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H1 tourist spend points to Singapore missing full-year target

Slide in Q2 receipts brings first-half figure to S$13.1b, less than half the S$27.3-S$27.9b forecast for the year; but number of arrivals still on uptrend

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Singapore's tourism receipts were down 1.3 per cent year on year in the second quarter at S$6.5 billion, despite a 1.7 per cent rise in international visitor arrivals to 4.6 million, according to Singapore Tourism Board (STB) figures on Wednesday

Singapore

SINGAPORE'S tourism receipts were down 1.3 per cent year on year in the second quarter at S$6.5 billion, despite a 1.7 per cent rise in international visitor arrivals to 4.6 million, according to Singapore Tourism Board (STB) figures on Wednesday.

This was nonetheless an improvement from the first quarter's 4.8 per cent fall in spending. With the latest figures, tourism receipts for the first six months of 2019 were S$13.1 billion, down 3 per cent from the year-ago period. This was despite a 1.3 per cent rise in arrivals to 9.3 million.

"Singapore continues to be an attractive tourism destination despite facing some headwinds," said STB director of digital transformation Poh Chi Chuan, noting that from January to August, arrivals reached 12.9 million, up 1.9 per cent year on year.

This was driven by good growth from key markets such as China (up 5 per cent), the US (12 per cent), Japan (7 per cent) and Germany (10 per cent), he added.

The decline in receipts for the first half was due to lower spending in both the leisure segment, with per capita spending down 5 per cent; and in business travel and meetings, incentives, conferences, and exhibitions, with arrivals down 4 per cent.

"This is likely because visitors are more cautious about spending due to ongoing risk and uncertainties in the global economy, such as the US-China trade tensions and Brexit, as well as currency fluctuations against the Sing dollar," said Mr Poh.

There was also a slight rise in visitors who "spent less time in Singapore due to the way their travel itineraries are structured", such as day-trippers, those who twin Singapore with other destinations, and cruise passengers.

Maybank Kim Eng economist Lee Ju Ye said the gap between receipts and arrivals in the first half may be due to lower spending by China tourists in particular, who may be cutting back due to the weak yuan.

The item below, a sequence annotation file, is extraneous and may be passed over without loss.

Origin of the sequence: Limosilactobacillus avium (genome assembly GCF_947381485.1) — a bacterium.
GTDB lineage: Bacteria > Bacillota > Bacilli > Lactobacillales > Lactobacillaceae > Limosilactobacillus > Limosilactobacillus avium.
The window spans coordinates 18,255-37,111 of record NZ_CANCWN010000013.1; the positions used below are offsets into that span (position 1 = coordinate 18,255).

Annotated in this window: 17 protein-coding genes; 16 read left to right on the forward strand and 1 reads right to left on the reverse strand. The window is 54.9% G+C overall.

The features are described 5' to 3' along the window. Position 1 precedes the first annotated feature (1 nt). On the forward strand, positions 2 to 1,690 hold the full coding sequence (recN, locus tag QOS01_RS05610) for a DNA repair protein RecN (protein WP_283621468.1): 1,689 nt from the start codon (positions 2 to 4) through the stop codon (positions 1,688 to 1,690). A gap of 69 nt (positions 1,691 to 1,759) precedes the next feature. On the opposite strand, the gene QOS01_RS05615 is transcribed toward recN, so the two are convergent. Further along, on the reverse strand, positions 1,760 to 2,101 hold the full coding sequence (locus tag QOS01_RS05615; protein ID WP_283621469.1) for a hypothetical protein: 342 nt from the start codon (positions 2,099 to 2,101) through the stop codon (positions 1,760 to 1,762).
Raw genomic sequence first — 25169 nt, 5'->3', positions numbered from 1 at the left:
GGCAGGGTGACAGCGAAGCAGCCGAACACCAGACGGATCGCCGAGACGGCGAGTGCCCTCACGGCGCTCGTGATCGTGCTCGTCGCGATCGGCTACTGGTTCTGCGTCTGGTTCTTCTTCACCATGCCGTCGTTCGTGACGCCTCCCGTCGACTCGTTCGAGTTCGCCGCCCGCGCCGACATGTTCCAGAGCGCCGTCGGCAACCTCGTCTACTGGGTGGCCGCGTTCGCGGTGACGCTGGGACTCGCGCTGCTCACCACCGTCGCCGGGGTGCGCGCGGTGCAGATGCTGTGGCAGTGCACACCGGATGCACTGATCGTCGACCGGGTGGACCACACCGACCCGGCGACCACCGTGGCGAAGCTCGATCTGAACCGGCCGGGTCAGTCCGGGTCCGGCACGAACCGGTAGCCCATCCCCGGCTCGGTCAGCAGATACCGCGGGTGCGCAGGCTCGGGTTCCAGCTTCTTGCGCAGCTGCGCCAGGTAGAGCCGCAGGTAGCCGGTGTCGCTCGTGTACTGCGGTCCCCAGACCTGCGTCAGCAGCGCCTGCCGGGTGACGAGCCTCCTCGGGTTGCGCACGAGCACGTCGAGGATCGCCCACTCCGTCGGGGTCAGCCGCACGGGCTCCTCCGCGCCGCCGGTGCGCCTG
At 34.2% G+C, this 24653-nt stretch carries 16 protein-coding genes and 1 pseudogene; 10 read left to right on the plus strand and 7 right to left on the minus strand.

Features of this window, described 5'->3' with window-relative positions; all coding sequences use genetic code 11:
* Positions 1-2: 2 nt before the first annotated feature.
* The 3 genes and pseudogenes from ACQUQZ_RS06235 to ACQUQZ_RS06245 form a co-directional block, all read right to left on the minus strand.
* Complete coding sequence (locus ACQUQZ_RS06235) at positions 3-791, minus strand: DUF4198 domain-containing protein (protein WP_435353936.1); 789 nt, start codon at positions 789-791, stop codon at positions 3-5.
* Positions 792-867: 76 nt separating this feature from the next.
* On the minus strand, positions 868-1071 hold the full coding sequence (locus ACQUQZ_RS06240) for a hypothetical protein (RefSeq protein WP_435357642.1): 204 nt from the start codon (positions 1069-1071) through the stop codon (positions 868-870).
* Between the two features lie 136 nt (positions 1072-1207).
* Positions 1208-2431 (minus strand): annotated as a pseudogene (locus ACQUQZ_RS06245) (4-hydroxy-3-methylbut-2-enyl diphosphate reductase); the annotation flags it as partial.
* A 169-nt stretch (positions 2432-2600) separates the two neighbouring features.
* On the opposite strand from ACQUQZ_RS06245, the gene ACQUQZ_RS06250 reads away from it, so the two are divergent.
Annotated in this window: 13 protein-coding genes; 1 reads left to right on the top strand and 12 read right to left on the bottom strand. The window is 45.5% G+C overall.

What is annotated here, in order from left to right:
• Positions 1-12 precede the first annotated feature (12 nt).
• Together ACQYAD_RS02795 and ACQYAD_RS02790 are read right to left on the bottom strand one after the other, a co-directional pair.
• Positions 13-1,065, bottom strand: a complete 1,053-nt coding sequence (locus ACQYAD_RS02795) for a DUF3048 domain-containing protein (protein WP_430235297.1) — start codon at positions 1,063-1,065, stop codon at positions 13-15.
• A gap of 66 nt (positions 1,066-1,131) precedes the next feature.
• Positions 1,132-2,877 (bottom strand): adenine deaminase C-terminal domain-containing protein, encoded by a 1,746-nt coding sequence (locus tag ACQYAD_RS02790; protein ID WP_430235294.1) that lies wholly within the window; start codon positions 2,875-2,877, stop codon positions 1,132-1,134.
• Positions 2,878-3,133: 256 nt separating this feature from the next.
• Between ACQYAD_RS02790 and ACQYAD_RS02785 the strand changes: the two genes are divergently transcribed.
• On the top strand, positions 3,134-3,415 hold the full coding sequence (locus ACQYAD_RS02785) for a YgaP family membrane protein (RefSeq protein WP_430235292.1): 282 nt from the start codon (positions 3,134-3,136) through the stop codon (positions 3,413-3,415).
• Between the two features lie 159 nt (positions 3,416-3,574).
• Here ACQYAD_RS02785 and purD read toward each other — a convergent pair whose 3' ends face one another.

Still, the first half's 3 per cent rise in leisure arrivals "is a positive indicator that Singapore remains an attractive holiday destination", Mr Poh said.

For the second quarter, the fall in receipts was due to lower spending on accommodation; food and beverage; and sightseeing, entertainment, and gaming. But shopping - accounting for about a fifth of receipts - rose 11 per cent, while other tourism receipt components held steady.

The fall in accommodation spending is due to more visitors staying in lower-tier hotels or with friends and relatives, said Mr Poh.

In the second quarter, the top three markets for tourism receipts - excluding expenditure on sightseeing, entertainment and gaming - stayed the same, led by China at S$897 million, with Indonesia and India contributing S$757 million and S$478 million respectively.

These were also the top three markets for tourist arrivals in the first six months, with 1.81 million, 1.49 million, and 747,000 respectively.

In the second quarter, gazetted hotel room revenue was steady at S$1 billion, down a marginal 0.1 per cent.

Average occupancy rate held steady at 85 per cent, while average room rate edged down 1 per cent to S$211. Revenue per available room was down 1 per cent to S$178.

For the first half, revenue was up 1.7 per cent at S$1.9 billion, with average occupancy rate and average room rate steady at 85 per cent and S$215 respectively. Revenue per available room was down 0.9 per cent at S$183.

For the full year, some macro and external challenges are expected to persist, which could affect tourism performance and receipts in particular, said Mr Poh. The STB will continue efforts to boost the sector's resilience, including marketing in Tier 2 cities of key source markets, and markets with good growth potential; enhancing attractions and events; and encouraging visitors to stay longer.

At the start of 2019, the STB forecast that full-year receipts could grow 1 to 3 per cent, reaching S$27.3 billion to S$27.9 billion. Arrivals were seen rising 1 to 4 per cent, at between 18.7 million and 19.2 million.

Maybank's Ms Lee sees the visitor target as "very much achievable", but the receipts target as less likely. She expects arrivals to pick up in the second half "as prolonged protests in Hong Kong divert leisure and business tourists" here.

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